Whether he’s providing artwork for the world’s greatest bar or making doodles of a well known brand of shower gel that sets your balls on fire, Mark Reihill is an artist in demand.
Mark is originally from Fermanagh, but his work as a professional illustrator for the advertising and creative industry, has seen his horizons broaden and you’re as likely to see him in New York as Newtownbutler. We caught up with him in Belfast where he spends a good part of his working week.
Maybe you haven’t heard of Mark Reihill until now but we’ve no doubt you’ve probably gazed in appreciation at his handiwork without knowing he was the digital wizard behind it.
If ever you’re in a pub quiz and you get asked the question, ‘What do Coca Cola, HSBC, Stena Line, No. 7 make up, Empire Magazine, Dale Farm, PSNI and Vodaphone have in common?’, the answer is, ‘Mark Reihill has done artwork for all of them’.
His diverse range of clientele makes for an eclectic portfolio of work including portraits of cult characters, posters for anti-littering campaigns, album artwork, magazine covers and biscuit tins. He’s also been a key to the success of the world’s great bar, but he’ll not tell you that… he’s far too modest.
By now most of you will be aware of The Dead Rabbit Bar in New York. Run by two Belfast lads – Sean Muldoon and Jack McGarry – it’s been named the Best Bar In The World and its cocktail menu has also won a string of awards.
Mark said: “I go over every February for the launch of the new menu. I’ve worked on three of their cocktail menus, and am currently illustrating the latest edition. The artwork for The Dead Rabbit is one of my favourite projects to work on. The guys allow me to go to some pretty dark places with the artwork, in fact they encourage it, haha!”
When asked if he believed The Dead Rabbit was worthy of the title of Best Bar In The World Mark said: “You have a perception in your head before you go, but I got there and it just blew me away. On a personal level it was such an overwhelming experience – like an exhibition, as they’ve framed and hung pretty much everything I’ve done for them. It’s absolutely surreal.”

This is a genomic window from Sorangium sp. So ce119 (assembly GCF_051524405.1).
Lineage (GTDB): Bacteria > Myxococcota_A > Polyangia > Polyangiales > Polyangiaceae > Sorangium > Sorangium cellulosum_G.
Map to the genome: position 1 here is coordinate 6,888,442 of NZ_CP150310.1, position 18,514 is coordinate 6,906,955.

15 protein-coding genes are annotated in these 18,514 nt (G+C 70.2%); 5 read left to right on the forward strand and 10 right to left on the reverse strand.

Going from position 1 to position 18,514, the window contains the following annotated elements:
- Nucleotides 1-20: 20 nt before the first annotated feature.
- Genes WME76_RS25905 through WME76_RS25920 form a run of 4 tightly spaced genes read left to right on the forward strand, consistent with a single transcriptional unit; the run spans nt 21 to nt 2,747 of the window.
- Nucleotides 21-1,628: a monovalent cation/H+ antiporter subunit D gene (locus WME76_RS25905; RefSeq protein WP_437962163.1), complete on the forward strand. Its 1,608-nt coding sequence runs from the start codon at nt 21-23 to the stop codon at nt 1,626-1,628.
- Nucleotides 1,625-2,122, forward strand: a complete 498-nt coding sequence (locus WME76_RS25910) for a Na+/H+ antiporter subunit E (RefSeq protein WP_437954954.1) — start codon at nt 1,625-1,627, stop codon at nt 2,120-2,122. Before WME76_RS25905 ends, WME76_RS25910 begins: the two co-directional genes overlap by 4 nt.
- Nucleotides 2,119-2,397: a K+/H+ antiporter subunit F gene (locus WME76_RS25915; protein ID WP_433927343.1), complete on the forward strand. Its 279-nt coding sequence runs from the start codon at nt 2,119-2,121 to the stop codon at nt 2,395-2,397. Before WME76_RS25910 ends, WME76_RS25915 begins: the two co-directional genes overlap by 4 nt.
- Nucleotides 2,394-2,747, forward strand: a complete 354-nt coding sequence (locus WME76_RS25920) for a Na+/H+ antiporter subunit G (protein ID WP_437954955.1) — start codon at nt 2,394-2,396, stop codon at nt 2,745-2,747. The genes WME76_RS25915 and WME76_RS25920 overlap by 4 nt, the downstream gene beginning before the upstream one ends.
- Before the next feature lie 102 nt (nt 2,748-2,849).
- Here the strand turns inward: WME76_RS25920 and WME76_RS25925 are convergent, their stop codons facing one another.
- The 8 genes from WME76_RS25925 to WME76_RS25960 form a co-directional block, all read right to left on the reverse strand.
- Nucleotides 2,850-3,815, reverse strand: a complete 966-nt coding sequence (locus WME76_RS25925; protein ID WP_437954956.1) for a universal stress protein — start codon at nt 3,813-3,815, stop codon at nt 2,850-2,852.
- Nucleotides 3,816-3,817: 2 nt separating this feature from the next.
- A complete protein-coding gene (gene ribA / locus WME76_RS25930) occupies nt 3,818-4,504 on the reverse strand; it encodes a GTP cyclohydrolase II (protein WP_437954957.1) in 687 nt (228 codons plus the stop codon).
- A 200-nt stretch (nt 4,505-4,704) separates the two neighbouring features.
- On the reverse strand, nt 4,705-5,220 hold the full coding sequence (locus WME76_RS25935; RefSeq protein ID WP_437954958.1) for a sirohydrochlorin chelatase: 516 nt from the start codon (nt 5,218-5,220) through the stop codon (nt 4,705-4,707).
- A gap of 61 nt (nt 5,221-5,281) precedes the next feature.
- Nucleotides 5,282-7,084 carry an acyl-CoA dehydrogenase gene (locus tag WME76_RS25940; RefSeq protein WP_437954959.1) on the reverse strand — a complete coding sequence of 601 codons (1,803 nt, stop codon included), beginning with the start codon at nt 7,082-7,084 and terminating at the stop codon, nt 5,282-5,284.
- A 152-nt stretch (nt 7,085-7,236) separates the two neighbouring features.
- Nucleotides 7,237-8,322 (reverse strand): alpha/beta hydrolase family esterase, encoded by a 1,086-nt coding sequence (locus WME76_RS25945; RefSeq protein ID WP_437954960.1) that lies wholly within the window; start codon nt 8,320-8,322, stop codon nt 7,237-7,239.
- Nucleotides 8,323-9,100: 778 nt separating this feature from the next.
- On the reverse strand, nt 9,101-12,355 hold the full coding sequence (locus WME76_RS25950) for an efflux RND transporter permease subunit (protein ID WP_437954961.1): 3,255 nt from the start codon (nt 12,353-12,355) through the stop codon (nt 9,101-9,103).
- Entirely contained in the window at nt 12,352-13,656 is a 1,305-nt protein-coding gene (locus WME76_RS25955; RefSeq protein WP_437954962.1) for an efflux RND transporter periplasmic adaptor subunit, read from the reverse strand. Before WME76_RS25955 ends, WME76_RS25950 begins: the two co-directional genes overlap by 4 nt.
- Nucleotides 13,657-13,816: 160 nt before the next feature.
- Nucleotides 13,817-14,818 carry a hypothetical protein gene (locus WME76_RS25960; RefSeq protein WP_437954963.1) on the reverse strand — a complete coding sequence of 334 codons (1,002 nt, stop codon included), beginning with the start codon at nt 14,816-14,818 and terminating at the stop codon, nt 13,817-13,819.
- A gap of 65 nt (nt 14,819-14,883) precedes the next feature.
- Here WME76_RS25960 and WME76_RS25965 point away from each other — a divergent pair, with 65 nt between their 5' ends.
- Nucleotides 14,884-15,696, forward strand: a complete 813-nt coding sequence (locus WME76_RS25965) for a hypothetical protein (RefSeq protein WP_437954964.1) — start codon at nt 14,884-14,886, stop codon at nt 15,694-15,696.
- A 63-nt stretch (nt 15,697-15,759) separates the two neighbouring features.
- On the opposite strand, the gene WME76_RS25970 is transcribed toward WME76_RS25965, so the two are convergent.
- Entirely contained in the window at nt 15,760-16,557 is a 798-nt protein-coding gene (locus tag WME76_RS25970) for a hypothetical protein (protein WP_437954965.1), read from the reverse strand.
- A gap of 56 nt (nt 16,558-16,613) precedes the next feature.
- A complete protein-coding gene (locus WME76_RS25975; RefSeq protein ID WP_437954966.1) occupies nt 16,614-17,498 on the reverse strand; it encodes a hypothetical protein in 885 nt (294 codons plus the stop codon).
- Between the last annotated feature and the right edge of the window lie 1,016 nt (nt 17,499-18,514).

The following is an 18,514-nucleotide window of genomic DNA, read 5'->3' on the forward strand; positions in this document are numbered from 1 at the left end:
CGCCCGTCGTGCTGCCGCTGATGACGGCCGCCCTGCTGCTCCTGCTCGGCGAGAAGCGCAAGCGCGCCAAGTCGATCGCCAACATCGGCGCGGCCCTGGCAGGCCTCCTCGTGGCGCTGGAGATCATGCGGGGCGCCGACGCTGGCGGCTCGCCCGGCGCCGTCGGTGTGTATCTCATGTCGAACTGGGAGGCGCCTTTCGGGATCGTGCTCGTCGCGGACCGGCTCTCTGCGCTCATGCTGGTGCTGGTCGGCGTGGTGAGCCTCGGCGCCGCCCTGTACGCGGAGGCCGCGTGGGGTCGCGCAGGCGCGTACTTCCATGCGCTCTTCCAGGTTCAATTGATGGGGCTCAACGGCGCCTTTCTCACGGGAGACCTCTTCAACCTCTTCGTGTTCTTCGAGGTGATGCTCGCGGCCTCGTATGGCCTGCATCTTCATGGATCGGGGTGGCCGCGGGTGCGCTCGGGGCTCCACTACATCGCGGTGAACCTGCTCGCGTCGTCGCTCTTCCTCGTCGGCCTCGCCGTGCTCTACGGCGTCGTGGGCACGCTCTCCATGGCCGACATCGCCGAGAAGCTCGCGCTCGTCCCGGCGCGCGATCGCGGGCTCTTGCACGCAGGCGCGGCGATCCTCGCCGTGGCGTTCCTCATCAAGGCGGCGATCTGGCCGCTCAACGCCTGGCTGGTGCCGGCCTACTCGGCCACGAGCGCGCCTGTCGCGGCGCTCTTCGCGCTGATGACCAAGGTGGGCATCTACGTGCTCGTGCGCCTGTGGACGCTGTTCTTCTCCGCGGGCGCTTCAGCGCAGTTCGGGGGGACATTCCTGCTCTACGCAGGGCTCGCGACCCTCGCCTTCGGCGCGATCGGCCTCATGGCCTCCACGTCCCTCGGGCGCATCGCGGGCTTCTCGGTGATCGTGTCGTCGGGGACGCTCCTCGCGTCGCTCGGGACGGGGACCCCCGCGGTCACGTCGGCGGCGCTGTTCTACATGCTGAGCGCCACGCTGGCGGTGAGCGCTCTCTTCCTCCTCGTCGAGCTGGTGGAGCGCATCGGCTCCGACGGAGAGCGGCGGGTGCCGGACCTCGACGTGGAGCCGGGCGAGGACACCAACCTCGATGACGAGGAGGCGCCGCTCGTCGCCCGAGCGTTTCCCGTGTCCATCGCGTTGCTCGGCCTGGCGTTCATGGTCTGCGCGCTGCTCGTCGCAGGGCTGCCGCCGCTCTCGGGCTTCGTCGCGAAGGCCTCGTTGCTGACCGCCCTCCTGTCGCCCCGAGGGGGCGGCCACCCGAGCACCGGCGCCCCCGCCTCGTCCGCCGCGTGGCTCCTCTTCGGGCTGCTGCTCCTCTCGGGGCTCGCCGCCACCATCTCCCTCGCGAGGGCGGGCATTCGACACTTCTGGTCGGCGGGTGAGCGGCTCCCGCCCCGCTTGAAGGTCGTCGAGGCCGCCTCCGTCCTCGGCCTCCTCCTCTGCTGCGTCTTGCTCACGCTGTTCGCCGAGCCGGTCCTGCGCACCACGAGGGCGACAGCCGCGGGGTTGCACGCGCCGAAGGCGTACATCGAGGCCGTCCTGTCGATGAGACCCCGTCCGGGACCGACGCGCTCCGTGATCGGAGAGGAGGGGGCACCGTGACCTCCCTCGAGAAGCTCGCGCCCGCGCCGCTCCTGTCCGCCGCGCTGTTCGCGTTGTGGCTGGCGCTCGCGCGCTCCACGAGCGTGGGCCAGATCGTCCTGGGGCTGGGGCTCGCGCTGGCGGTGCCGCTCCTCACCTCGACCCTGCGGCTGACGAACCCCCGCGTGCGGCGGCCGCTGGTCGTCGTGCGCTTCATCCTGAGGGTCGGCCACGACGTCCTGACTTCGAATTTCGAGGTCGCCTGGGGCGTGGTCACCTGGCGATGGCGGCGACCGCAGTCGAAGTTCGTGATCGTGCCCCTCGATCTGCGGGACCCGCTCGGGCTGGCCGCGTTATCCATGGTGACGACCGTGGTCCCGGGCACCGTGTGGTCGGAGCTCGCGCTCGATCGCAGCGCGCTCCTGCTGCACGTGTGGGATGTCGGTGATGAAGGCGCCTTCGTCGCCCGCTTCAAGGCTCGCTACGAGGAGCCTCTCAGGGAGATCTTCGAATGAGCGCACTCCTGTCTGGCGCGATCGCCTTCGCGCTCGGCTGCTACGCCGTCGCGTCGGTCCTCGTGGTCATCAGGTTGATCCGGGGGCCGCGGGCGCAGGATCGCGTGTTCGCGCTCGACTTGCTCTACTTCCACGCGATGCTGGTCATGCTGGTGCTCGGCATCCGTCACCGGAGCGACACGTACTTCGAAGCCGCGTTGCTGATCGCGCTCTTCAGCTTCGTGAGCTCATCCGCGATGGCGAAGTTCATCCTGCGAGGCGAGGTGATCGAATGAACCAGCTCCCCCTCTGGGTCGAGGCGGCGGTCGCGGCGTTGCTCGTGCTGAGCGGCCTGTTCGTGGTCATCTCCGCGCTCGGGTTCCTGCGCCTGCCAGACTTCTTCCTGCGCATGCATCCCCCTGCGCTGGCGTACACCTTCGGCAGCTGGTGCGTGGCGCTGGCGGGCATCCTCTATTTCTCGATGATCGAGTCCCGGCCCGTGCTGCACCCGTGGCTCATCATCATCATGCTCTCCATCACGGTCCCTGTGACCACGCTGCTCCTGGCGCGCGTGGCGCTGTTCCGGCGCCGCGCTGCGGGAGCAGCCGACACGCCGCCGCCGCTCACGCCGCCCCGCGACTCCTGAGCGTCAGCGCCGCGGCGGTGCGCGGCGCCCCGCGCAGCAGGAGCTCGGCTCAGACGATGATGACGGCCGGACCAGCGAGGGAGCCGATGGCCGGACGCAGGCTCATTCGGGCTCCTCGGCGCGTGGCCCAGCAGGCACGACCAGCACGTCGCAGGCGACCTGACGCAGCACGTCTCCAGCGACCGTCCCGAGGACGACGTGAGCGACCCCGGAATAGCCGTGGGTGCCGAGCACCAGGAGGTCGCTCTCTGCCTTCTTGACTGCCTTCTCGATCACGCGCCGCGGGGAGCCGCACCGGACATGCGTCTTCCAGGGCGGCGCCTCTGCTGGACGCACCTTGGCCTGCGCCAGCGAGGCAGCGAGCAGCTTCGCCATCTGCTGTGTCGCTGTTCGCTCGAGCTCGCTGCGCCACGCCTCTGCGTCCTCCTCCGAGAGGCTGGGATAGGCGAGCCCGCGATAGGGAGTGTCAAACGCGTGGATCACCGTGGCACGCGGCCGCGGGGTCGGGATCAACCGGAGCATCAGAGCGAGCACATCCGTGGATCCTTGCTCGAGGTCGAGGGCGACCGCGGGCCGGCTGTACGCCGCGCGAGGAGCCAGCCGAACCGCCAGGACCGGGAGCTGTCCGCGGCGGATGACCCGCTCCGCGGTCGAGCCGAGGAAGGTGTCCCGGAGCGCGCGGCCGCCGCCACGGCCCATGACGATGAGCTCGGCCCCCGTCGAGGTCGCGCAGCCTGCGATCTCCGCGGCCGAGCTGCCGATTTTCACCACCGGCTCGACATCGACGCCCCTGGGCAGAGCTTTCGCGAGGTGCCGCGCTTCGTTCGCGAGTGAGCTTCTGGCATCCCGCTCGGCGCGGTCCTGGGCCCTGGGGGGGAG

Mark is equally at home doing artwork for local musicians as he is illustrating cocktail menus for the greatest bar in the world.
His first foray into the world of album art came when he met Stevie Scullion and Johnny Toman (then of Cat Malojian) at Out To Lunch festival.
“I was exhibiting at the festival and one of the days they saw my work and asked if I fancied doing their album cover. I’ve done the artwork for almost everything they’ve ever done since then, including their new bands. They’re two sound lads.”
Mark said: “Obviously it’s very humbling when big clients phone you but I don’t treat them any differently to a local band who want an album done.”
The artist recalled his first piece of art to make an impression in Belfast.
“The first year I left Art College I did taxi-wraps for Citybeat featuring musical-pop-culture icons like David Bowie, Kiss and Madonna. Everywhere I went I was seeing the taxis. It was strange seeing my art moving about the city.”
He continued: “The first time I had artwork printed was for Dale Farm during my placement year with Genesis Advertising.
“The ad was for Suki. The guy who did the ads was off on two weeks holidays, they were going to get a freelance to do it, so I asked if I could have a go. I’d only been there a couple of months, but they let me do it. It was cheaper than hiring someone.
“They really liked the ad, Dale Farm liked it and that was the start of it.”
Mark’s forward-thinking attitude worked for a second time when he contacted Starburst magazine.